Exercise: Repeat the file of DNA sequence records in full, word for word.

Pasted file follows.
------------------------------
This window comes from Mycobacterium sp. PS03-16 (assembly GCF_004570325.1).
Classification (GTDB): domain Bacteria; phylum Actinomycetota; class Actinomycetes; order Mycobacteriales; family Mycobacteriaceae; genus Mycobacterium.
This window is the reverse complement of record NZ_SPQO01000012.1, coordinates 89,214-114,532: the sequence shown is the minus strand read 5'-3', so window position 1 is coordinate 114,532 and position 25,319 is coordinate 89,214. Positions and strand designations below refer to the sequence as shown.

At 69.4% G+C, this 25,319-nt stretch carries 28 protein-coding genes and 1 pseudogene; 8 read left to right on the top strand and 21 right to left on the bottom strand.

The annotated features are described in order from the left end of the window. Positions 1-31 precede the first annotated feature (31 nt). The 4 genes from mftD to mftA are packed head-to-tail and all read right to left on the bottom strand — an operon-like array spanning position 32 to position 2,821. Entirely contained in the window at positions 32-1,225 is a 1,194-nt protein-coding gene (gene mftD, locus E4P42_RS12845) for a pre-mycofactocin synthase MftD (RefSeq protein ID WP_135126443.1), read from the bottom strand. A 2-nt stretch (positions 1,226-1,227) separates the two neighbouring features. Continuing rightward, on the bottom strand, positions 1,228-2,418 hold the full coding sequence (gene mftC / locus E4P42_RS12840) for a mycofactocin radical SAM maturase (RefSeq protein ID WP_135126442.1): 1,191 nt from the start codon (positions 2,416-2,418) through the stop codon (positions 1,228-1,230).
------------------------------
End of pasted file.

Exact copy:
This window comes from Mycobacterium sp. PS03-16 (assembly GCF_004570325.1).
Classification (GTDB): domain Bacteria; phylum Actinomycetota; class Actinomycetes; order Mycobacteriales; family Mycobacteriaceae; genus Mycobacterium.
This window is the reverse complement of record NZ_SPQO01000012.1, coordinates 89,214-114,532: the sequence shown is the minus strand read 5'-3', so window position 1 is coordinate 114,532 and position 25,319 is coordinate 89,214. Positions and strand designations below refer to the sequence as shown.

At 69.4% G+C, this 25,319-nt stretch carries 28 protein-coding genes and 1 pseudogene; 8 read left to right on the top strand and 21 right to left on the bottom strand.

The annotated features are described in order from the left end of the window. Positions 1-31 precede the first annotated feature (31 nt). The 4 genes from mftD to mftA are packed head-to-tail and all read right to left on the bottom strand — an operon-like array spanning position 32 to position 2,821. Entirely contained in the window at positions 32-1,225 is a 1,194-nt protein-coding gene (gene mftD, locus E4P42_RS12845) for a pre-mycofactocin synthase MftD (RefSeq protein ID WP_135126443.1), read from the bottom strand. A 2-nt stretch (positions 1,226-1,227) separates the two neighbouring features. Continuing rightward, on the bottom strand, positions 1,228-2,418 hold the full coding sequence (gene mftC / locus E4P42_RS12840) for a mycofactocin radical SAM maturase (RefSeq protein ID WP_135126442.1): 1,191 nt from the start codon (positions 2,416-2,418) through the stop codon (positions 1,228-1,230).